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Poll

Which lossy is YOUR daddy?

  • MP3
    218 (36.1%)
  • Ogg Vorbis
    154 (25.5%)
  • MP4-AAC
    68 (11.3%)
  • MPC
    146 (24.2%)
  • WMA
    12 (2%)
  • Other
    6 (1%)

Total Members Voted: 741

Topic: time for another what-lossy-codec-do-you-do-poll (Read 98001 times) previous topic - next topic

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  • Cool Dog
  • [*]
  • Banned
time for another what-lossy-codec-do-you-do-poll
Reply #100
I am glad with Vorbis 1.1RC1 in Q6.. good quality and excellent sound.

time for another what-lossy-codec-do-you-do-poll
Reply #101
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Seriously, in 10 years do you think any of us will care which lossy audio codec is better?
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Yes, I think in 10 years we will still use lossy audio codecs. The reasoning being that we'll probably be using some other media other than CD. Either DVD-A or another competitor. Consequently, ripping an uncompressed source will be a lot larger than ripping your standard CDs. I think we will all use lossless for whatever CDs we own, and probably a lossy codec for whatever new standard comes out (lossy equating to probably FLAC size or so). Just my guess, though.
-CyberInferno

time for another what-lossy-codec-do-you-do-poll
Reply #102
I believe that lossy encoding will still be relevant in the future, even when storage becomes so cheap and copious that file sizes are of no concern. The reason for its future relevancy will be due to the need to get as many songs as possible on a cd or player (in whichever format). Even when every car becomes blue-tooth enabled or dvd-r playable, etc. and every player can store gigs of data; small file sizes will still be desirable. People always want the most for the least. When our players can hold a billion songs using lossless compression, many will still choose lossy files in order to hold 10 billion songs- even if they don't have half that number in their collections!!!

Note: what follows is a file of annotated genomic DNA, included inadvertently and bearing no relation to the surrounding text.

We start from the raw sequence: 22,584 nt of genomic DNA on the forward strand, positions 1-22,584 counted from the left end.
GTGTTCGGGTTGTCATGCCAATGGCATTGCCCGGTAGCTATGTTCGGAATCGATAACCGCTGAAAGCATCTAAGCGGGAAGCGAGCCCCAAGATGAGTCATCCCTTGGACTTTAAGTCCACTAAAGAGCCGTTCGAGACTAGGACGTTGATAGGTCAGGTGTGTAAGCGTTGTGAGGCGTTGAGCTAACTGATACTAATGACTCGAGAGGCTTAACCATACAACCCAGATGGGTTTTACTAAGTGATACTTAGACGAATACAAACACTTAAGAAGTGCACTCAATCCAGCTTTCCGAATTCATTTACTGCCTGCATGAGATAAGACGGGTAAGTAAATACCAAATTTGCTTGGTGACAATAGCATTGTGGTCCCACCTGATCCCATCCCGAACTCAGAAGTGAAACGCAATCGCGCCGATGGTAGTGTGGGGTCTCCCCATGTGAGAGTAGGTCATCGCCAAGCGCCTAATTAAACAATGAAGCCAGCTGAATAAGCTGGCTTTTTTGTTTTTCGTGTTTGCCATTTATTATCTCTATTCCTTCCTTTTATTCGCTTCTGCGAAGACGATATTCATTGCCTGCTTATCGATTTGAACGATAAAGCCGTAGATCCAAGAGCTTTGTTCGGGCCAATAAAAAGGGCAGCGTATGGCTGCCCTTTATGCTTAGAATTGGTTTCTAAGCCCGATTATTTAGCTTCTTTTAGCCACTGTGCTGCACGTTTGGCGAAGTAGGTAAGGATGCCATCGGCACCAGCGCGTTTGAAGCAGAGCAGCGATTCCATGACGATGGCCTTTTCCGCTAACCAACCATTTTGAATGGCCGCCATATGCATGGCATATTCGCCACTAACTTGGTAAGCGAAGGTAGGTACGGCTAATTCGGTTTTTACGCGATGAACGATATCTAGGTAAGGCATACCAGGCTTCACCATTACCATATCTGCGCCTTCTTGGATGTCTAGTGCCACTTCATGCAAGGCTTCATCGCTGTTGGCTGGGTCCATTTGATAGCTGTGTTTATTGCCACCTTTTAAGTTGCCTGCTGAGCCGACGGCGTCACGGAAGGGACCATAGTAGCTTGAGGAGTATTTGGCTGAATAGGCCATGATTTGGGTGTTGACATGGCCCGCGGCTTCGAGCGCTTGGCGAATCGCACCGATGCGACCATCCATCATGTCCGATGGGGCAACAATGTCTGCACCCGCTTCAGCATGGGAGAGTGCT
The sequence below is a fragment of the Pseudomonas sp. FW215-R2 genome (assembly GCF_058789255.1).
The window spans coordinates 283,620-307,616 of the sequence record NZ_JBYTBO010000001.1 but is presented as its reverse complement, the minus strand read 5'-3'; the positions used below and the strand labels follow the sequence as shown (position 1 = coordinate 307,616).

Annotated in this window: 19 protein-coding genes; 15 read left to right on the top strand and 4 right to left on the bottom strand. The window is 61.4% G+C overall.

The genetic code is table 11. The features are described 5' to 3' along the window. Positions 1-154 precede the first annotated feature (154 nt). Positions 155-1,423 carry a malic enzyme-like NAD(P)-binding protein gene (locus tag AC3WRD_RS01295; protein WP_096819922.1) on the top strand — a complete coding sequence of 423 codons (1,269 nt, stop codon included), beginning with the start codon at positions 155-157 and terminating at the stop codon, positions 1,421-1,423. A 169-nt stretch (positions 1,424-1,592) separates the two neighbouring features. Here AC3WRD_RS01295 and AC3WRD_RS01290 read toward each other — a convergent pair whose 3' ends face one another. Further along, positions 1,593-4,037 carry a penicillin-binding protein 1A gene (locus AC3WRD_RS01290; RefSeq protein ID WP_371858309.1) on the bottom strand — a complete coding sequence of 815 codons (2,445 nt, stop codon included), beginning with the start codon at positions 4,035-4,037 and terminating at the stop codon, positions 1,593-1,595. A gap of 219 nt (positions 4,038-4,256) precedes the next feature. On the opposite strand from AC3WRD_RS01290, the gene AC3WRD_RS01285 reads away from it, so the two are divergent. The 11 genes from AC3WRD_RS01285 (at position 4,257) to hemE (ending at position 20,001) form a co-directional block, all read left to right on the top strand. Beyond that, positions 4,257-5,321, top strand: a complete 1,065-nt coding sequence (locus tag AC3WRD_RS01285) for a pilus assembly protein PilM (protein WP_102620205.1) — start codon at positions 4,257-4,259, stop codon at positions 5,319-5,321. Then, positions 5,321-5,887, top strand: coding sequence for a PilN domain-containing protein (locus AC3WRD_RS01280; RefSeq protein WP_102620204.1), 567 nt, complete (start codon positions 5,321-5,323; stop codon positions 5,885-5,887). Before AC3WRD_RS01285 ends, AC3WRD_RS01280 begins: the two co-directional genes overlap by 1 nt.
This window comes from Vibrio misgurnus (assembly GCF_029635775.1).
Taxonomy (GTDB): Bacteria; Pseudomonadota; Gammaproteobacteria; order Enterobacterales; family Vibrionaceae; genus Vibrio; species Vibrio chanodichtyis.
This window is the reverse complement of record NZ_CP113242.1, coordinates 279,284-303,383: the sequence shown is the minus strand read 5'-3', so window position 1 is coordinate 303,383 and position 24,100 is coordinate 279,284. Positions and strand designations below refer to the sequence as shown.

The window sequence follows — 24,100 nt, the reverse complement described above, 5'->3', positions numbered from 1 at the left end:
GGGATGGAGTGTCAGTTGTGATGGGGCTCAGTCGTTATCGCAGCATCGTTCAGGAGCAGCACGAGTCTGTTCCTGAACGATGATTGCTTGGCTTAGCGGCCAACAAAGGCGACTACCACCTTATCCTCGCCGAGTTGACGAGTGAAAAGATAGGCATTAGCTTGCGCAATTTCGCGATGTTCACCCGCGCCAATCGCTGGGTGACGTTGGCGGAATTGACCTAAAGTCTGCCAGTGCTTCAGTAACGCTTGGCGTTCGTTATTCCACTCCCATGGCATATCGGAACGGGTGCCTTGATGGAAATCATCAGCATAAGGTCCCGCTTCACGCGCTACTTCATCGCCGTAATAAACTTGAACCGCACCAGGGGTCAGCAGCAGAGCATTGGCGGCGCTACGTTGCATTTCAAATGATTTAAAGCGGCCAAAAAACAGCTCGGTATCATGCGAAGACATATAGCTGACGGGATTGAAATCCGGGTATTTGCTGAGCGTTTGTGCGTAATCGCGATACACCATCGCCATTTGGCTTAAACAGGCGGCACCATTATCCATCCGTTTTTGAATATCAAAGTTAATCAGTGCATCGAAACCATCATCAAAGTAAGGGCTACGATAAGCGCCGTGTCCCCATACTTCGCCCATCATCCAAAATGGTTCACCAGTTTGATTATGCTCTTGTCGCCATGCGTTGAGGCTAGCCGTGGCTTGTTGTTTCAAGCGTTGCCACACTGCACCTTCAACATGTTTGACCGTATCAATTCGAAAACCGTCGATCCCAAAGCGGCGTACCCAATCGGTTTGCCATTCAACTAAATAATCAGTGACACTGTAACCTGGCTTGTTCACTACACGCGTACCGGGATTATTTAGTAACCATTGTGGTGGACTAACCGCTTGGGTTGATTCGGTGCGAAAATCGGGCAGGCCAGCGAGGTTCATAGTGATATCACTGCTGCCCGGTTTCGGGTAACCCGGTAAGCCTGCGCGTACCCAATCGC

Quote
My vote will go to MPC for all lossy purposes. But in a few years space will be plenty then I'll use only lossless for audio (lossy for video still). Seriously, in 10 years do you think any of us will care which lossy audio codec is better?
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That's the correct answer to another question.

  • singaiya
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time for another what-lossy-codec-do-you-do-poll
Reply #103
Agreed completely Audioprotein. Besides, what's the point in going lossless when most probably can't even ABX cbr 160?

edit: except of course for archiving rare and irreplaceable masters.
  • Last Edit: 03 August, 2005, 04:20:59 PM by singaiya

  • sdexp
  • [*]
time for another what-lossy-codec-do-you-do-poll
Reply #104
It doesn't seem like lossy codecs are ever going to leave the playing field, so why not stick with one which it bound to be kept open like OGG?

  • smz
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Reply #105
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Agreed completely Audioprotein. Besides, what's the point in going lossless when most probably can't even ABX cbr 160?

edit: except of course for archiving rare and irreplaceable masters.
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The point, for me, is being able to recode my music to the lossy-codec-of-the-day (the one with less artifacts, or the more efficient, or the one that is better supported by my DAP) without any "generation loss".

Sergio
Sergio
M-Audio Delta AP + Revox B150 + (JBL 4301B | Sennheiser Amperor | Sennheiser HD430)

  • smz
  • [*][*][*][*][*]
time for another what-lossy-codec-do-you-do-poll
Reply #106
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It doesn't seem like lossy codecs are ever going to leave the playing field, so why not stick with one which it bound to be kept open like OGG?
[a href="index.php?act=findpost&pid=318644"][{POST_SNAPBACK}][/a]


It doesn't seem like lossy codecs are ever going to leave the playing field, so why not stick with one which it bound to be kept, like MP3?
Sergio
M-Audio Delta AP + Revox B150 + (JBL 4301B | Sennheiser Amperor | Sennheiser HD430)

  • Busemann
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time for another what-lossy-codec-do-you-do-poll
Reply #107
Quote